Laura Farré Rozada, pianist

Who or what inspired you to take up the piano and pursue a career in music?

There are no musicians in my family. My parents enrolled me in a music school when I was five and there I started discovering this world from scratch. I chose the piano from the beginning because it was a magnificent instrument with a huge range of registers and possibilities.

Over the years, my interest for music kept growing and I started expanding my skills. I began playing the drums in a band, I learned how to play the guitar, I became an active member in several choirs and I composed. Although I was still pursuing my main musical studies in piano, all these new experiences enriched my relationship with music and allowed me to gain new perspectives that probably I wouldn’t have had if I had solely focused on a ‘keyboard’ approach.

Nevertheless, when I started my Bachelor’s degree in Mathematics I had to prioritise and I eventually ended up focusing on the piano. During my undergraduate and postgraduate studies at the Catalonia College of Music (ESMUC) and the Royal College of Music (RCM) in London, my personal commitment to performing became even stronger and determined my pursuit for a career as a pianist. However, if I have to say what really inspired me, I think that is becoming addicted to the excitement of creating a live performance on stage that is different every single time.

Who or what have been the most important influences on your musical life and career?

My musical taste has changed a lot and I have admired and worshiped artists and bands from all sorts of musical genres: rock, punk, pop, indie, funk, jazz, and of course, classical music. Playing different instruments and styles also allowed me to experience those genres from inside, and that significantly made a difference for me. With time, classical music became the main influence, but I have remained open-minded.

Glenn Gould’s distinctive recordings was one of the earliest and more determinant musical influences for me. I found it tremendously compelling that he could play so rationally, while being extremely creative and artistic. A model that pushed me to find my own voice between mathematics and music. I truly admired his originality of thought and his conviction to build a controversial but unique sound world. Another was Friedrich Gulda, and his incredible range both as a classical and jazz pianist.

However, probably the most distinctive revelation for me was to discover the masterpieces from the 20th and 21st centuries, too often neglected by the conservatoire’s tradition. A repertoire that I felt artistically closer to and that stimulated my curiosity to work and premiere new music by living composers. Each collaboration challenged and transformed my understanding of music, especially for the core repertoire.

Probably the musician that has influenced me the most and the one I’ve been studying the longest with is my piano professor at ESMUC, Jean-François Dichamp. He taught me a very solid technique and an extraordinary musicality which significantly transformed me as a performer. While studying with him, I fell in love with the music of Messiaen and Dutilleux, and, as a consequence, I started exploring further the more recent French repertoire to which I dedicated my first album ‘The French Reverie’.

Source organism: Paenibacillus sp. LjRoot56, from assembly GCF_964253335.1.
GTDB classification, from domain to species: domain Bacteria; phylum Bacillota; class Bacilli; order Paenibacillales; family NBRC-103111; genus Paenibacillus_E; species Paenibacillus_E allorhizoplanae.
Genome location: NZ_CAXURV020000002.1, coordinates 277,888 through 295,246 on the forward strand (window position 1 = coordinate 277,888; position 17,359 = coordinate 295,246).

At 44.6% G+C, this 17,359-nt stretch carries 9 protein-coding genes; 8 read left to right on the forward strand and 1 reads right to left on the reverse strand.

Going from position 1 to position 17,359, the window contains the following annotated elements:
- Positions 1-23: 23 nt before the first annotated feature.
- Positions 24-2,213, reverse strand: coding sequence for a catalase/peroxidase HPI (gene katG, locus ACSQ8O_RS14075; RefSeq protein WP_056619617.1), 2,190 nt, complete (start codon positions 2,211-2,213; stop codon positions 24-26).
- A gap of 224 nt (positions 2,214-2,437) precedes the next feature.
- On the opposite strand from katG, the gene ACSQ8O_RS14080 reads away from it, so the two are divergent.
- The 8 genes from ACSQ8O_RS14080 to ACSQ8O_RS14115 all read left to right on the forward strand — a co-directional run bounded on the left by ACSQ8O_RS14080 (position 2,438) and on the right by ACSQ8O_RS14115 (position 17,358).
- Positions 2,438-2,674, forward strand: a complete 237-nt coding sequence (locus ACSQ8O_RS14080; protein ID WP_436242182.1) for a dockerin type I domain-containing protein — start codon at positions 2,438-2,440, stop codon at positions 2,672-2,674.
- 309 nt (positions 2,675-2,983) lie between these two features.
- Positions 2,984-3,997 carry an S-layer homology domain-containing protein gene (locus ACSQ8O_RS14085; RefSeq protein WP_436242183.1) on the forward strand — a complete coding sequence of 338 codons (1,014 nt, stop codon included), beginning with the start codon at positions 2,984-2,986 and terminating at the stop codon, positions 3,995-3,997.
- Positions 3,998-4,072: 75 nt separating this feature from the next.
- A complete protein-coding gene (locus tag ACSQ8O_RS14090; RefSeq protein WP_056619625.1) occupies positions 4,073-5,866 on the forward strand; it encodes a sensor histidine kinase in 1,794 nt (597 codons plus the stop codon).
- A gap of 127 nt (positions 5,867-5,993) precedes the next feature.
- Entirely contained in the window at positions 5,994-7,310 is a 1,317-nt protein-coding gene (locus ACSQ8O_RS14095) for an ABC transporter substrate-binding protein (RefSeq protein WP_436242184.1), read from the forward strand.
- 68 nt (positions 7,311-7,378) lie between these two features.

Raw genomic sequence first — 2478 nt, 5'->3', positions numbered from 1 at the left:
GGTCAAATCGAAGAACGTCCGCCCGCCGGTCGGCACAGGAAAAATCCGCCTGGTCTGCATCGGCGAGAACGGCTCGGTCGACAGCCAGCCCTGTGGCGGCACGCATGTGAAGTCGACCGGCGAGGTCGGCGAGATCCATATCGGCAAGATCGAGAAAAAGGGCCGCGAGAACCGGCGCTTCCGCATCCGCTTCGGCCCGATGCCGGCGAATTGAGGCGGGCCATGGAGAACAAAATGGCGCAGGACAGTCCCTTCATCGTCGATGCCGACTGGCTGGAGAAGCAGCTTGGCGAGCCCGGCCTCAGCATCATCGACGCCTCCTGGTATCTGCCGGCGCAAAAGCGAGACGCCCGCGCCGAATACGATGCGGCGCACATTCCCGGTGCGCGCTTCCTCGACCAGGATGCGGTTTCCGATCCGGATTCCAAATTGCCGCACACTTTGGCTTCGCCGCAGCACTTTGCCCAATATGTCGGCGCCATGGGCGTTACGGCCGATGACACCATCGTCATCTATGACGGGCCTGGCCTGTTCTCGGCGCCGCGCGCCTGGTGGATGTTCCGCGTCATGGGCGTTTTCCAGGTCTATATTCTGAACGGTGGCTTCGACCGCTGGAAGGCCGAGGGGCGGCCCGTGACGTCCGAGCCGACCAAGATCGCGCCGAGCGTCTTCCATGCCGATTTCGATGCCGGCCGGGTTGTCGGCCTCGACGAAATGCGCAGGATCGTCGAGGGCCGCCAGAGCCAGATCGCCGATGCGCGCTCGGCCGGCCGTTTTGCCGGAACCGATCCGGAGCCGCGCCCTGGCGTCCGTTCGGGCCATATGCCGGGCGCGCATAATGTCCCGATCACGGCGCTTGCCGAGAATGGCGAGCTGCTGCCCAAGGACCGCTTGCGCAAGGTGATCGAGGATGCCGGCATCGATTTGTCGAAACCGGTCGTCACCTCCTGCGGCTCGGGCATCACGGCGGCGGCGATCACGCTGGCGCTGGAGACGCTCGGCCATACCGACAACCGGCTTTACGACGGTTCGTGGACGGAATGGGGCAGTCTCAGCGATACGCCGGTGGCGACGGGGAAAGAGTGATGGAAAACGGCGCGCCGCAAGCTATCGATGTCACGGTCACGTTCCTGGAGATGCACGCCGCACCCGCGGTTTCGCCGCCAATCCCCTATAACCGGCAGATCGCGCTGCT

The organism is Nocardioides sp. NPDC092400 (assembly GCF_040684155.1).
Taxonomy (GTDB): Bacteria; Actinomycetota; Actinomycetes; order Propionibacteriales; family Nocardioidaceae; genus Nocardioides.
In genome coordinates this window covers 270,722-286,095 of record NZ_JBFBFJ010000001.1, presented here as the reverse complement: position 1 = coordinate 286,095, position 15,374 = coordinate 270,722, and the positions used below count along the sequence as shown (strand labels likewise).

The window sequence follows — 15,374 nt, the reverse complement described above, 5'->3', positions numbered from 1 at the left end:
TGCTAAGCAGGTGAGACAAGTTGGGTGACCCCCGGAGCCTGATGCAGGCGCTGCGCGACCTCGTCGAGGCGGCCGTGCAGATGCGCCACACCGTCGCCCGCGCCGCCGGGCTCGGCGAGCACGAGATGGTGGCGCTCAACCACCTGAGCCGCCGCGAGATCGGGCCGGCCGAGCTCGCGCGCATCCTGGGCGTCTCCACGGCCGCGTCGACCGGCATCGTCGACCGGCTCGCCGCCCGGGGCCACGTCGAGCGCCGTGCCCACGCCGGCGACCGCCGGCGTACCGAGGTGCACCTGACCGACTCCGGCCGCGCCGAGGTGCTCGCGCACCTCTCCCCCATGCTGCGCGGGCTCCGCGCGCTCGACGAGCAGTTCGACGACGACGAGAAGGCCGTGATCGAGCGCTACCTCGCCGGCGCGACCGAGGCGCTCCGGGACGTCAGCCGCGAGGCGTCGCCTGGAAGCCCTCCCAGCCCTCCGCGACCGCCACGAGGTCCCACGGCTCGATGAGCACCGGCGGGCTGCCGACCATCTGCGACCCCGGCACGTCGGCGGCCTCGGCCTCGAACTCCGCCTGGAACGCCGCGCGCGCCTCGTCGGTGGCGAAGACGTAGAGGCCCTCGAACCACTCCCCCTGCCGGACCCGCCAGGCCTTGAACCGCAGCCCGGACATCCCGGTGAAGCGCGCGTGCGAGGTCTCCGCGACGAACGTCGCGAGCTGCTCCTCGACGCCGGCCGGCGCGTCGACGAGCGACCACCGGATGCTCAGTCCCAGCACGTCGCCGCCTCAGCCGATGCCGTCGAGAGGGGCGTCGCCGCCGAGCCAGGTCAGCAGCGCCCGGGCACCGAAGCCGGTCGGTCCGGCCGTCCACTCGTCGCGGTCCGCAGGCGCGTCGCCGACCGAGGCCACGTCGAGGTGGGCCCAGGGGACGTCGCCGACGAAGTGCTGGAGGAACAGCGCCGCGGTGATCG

My piano professors Jordi Vilaprinyó and Stanislav Pochekin were also a determinant influence and, along with Jean-François Dichamp, have been my mentors over the years.

During my Master’s at the Royal College of Music I specialised in contemporary repertoire with Andrew Zolinsky, where I had a wide range of performing opportunities that allowed me to reinforce my experience with new music. I also became acquainted with Crumb’s, Stockhausen’s and Lang’s piano music which became an important influence for me.

What have been the greatest challenges of your career so far?

There have been many, but probably one of the craziest ones was to combine simultaneously a Bachelor’s degree in piano performance and a Bachelor’s degree in mathematics at two different universities.

Which performance/recordings are you most proud of?

My first milestone as a professional musician has been without doubt the recording of my debut album ‘The French Reverie’, featuring works by Messiaen, Dutilleux, Manoury, Escaich, Ben-Amots, Järventausta and Djambazov. It has been a risky project because I chose non-standard repertoire by mostly alive composers. However, before I recorded it, I visited and played for all of them, and precisely for this it has become an exceptional and unprecedented experience.

In addition of recording, I have also been the producer and the fundraiser of the album, which was generously supported by 208 patrons from 28 countries across the five continents! Although at the beginning it was scary, it allowed me to gain a lot of insight on the music industry and which strategies work to engage an audience and the press to promote your project.

At the moment, I’m currently planning a concert tour of the countries of the composers involved: France, Finland, Bulgaria, Israel and USA, along with Spain and the UK.